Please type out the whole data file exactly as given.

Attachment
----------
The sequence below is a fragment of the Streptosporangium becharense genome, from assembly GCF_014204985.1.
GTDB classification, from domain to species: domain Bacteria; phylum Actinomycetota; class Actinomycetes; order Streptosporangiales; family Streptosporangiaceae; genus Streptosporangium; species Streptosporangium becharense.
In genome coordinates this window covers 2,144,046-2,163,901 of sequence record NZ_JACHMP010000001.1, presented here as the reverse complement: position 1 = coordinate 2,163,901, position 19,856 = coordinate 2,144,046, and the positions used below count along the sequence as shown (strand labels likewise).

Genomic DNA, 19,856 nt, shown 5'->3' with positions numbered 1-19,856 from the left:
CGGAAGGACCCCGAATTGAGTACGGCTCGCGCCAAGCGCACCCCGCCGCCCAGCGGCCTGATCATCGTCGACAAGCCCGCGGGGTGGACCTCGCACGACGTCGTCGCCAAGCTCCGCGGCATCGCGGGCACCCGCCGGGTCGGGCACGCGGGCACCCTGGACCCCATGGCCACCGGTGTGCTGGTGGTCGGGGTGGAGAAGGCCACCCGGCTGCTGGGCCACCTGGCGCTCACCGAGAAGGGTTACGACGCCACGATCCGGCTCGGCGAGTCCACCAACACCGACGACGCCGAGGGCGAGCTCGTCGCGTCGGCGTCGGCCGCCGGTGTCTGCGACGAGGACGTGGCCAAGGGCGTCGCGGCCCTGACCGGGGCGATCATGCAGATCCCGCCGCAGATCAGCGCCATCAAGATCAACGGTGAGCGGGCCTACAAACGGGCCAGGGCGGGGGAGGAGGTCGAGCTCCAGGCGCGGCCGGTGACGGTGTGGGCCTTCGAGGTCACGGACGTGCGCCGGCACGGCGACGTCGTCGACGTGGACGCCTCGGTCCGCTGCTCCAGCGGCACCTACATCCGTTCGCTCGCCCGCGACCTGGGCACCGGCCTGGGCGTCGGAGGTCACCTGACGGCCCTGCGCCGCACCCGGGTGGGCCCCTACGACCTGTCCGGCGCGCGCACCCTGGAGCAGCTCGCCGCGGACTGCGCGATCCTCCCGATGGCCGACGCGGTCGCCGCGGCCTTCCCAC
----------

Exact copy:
The sequence below is a fragment of the Streptosporangium becharense genome, from assembly GCF_014204985.1.
GTDB classification, from domain to species: domain Bacteria; phylum Actinomycetota; class Actinomycetes; order Streptosporangiales; family Streptosporangiaceae; genus Streptosporangium; species Streptosporangium becharense.
In genome coordinates this window covers 2,144,046-2,163,901 of sequence record NZ_JACHMP010000001.1, presented here as the reverse complement: position 1 = coordinate 2,163,901, position 19,856 = coordinate 2,144,046, and the positions used below count along the sequence as shown (strand labels likewise).

Genomic DNA, 19,856 nt, shown 5'->3' with positions numbered 1-19,856 from the left:
CGGAAGGACCCCGAATTGAGTACGGCTCGCGCCAAGCGCACCCCGCCGCCCAGCGGCCTGATCATCGTCGACAAGCCCGCGGGGTGGACCTCGCACGACGTCGTCGCCAAGCTCCGCGGCATCGCGGGCACCCGCCGGGTCGGGCACGCGGGCACCCTGGACCCCATGGCCACCGGTGTGCTGGTGGTCGGGGTGGAGAAGGCCACCCGGCTGCTGGGCCACCTGGCGCTCACCGAGAAGGGTTACGACGCCACGATCCGGCTCGGCGAGTCCACCAACACCGACGACGCCGAGGGCGAGCTCGTCGCGTCGGCGTCGGCCGCCGGTGTCTGCGACGAGGACGTGGCCAAGGGCGTCGCGGCCCTGACCGGGGCGATCATGCAGATCCCGCCGCAGATCAGCGCCATCAAGATCAACGGTGAGCGGGCCTACAAACGGGCCAGGGCGGGGGAGGAGGTCGAGCTCCAGGCGCGGCCGGTGACGGTGTGGGCCTTCGAGGTCACGGACGTGCGCCGGCACGGCGACGTCGTCGACGTGGACGCCTCGGTCCGCTGCTCCAGCGGCACCTACATCCGTTCGCTCGCCCGCGACCTGGGCACCGGCCTGGGCGTCGGAGGTCACCTGACGGCCCTGCGCCGCACCCGGGTGGGCCCCTACGACCTGTCCGGCGCGCGCACCCTGGAGCAGCTCGCCGCGGACTGCGCGATCCTCCCGATGGCCGACGCGGTCGCCGCGGCCTTCCCAC